Fiestas Patrias, Peru’s National Holidays, are probably the most important and most enthusiastically celebrated event of the year in Peru.
While the official holidays last 2 days – July 28 to commemorate the declaration of independence from Spanish rule on July 28, 1821 and July 29 to honor the Peruvian Armed Forces and National Police of Peru – Peruvians actually celebrate the whole month of July.
Across the country there are special Fiestas Patrias events, concerts, cultural activities, fairs, parades, parties, special offers and discounts during July and cities and buildings are covered in the Peruvian national colors red and white.
While this is often explained with the ardent love of Peruvians for their country, it’s only half the truth. Yes, Peruvian are patriotic, but hissing the national flag on every home, public and private building, and business during the month of July as well is required by Peruvian law and some municipalities even fine their citizens if they don’t obey this law.
Especially in the second half of July, that coincide with winter school holidays, Peruvians travel across the country to visit family and friends and celebrate Fiestas Patrias together. Flights, buses and hotels are often booked weeks in advance and prices skyrocket.
Official celebrations for Fiestas Patrias
It is tradition that the main celebrations for Peru’s Independence already start on the evening of July 27 with concerts and cultural activities across plazas and parks in Peru organized by the different municipalities across the country.
In Lima the Great Serenade, known as Lima Salutes the Nation, is organized with life performances of folk, creole and even modern rock bands, dance presentations and other cultural activities at Parque de la Muralla behind the Government Palace in the historic city center. The evening ends at midnight with fireworks.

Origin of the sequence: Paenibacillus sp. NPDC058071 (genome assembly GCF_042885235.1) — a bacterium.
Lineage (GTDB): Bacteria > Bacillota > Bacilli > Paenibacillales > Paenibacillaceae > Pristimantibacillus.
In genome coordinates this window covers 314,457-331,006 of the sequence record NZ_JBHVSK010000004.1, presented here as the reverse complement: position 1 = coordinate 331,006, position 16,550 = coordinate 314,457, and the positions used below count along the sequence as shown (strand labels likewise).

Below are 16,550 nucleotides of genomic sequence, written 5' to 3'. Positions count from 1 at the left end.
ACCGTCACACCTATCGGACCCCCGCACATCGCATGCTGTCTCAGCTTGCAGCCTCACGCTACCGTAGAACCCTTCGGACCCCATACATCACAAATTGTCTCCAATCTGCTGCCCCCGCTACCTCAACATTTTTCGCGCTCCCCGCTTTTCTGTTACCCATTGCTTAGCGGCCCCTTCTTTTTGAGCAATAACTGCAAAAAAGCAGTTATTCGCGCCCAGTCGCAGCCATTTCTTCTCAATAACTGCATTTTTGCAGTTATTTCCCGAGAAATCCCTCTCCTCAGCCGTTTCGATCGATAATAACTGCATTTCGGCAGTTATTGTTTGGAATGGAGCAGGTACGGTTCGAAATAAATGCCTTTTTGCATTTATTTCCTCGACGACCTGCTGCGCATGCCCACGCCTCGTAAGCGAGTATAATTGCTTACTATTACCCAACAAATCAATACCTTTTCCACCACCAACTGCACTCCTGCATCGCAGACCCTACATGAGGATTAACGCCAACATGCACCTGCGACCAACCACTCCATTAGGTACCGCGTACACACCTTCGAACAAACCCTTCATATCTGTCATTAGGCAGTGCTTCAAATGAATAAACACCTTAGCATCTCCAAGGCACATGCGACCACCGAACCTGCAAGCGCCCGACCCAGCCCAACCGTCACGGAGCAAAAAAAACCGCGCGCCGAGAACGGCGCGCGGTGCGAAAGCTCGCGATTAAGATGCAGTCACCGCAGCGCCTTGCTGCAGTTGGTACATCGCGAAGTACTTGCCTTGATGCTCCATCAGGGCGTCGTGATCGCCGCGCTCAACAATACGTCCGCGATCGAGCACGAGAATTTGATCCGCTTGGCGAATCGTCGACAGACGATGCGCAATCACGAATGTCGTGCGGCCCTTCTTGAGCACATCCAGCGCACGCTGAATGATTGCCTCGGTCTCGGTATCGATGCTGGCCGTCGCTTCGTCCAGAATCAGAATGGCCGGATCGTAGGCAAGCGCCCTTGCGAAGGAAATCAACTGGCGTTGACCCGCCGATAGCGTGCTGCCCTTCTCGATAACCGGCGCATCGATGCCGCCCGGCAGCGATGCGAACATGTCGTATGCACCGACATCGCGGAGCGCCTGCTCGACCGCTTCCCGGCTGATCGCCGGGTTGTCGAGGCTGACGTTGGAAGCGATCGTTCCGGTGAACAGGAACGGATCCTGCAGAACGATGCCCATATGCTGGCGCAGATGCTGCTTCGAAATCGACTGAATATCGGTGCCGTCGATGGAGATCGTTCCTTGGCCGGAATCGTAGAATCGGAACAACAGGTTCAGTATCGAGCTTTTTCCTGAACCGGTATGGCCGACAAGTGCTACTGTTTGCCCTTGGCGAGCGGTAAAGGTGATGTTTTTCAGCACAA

Official celebrations in commemoration of the Declaration of Independence on July 28
The official Fiestas Patrias festivities on July 28 and 29 of course take place in Lima as capital of Peru.
The actual Independence Day is started with a 21-cannon salute and a flag-raising ceremony in the Peruvian capital Lima at dawn. At around 09.00 am the Archbishop of Lima celebrates the Mass of Te Deum in the Cathedral of Lima which is attended by the President of Peru as Head of State and other important Peruvian politicians and figures.
Later that morning representatives of the Peruvian Congress visit the President at the Government Palace and invite him to give his traditional 28 de Julio Address to the Nation at the Peruvian Congress. On his way there the President is cheered at by thousands of Peruvians who line the streets.
After being greeted by the Commander in Chief of the military at the entrance of the Congress building, the President heads to the main hall where he gives a quite patriotic speech reporting on the progress and of course achievements of the state during the past 12 month.
After his Address to the Nation the President returns to the Government Palace once again accompanied by the cheers and praises of Peruvians along the route.
By the way, if a new president was elected, he is sworn in and takes office on July 28 and consequently presents his first Address to the Nation that day.
Official celebrations in honor of the Armed Forces and National Police on July 29
On July 29, the official celebrations continue in Lima with the Great Military Parade of Peru.
Presided over by the President and viewed by his family, members of the Council of Ministers and the Congress of Peru, other civil officials, religious leaders, the Diplomatic Corps of Peru, invited officers, high ranking personnel of the Armed Forces and the National Police. other invited guests and a huge crowd, the Peruvian Armed Forces (Navy, Army, Air Force, Special Forces) and the National Police of Peru show off their lovely uniforms, battle dresses and sparkling medals, marching capacities, musical talents and of course their “toys” including all sorts of guns, artillery, trucks, tanks and planes.
In the last years the Great Military Parade was held along 30 blocks of the Av. Brazil and started at 10.00 am in the district of Breña. If you want to watch the spectacle be there early as it gets crowdy quickly. If you can live without the crowds, but still would love to watch: the parade is broadcasted live on national TV.
Fiestas Patrias celebrations in Peru
While Lima hosts the official celebrations and lots of other festivities on July 28 and 29, outside the Peruvian capital cities and communities don’t celebrate any less enthusiastic.
The celebrations for Peru’s independence here are often combined with local customs and indigenous traditions and include parades and processions, street parties, live music and dance, fairs, all sorts of activities for the whole family, lots of great Peruvian food and Pisco, and fireworks.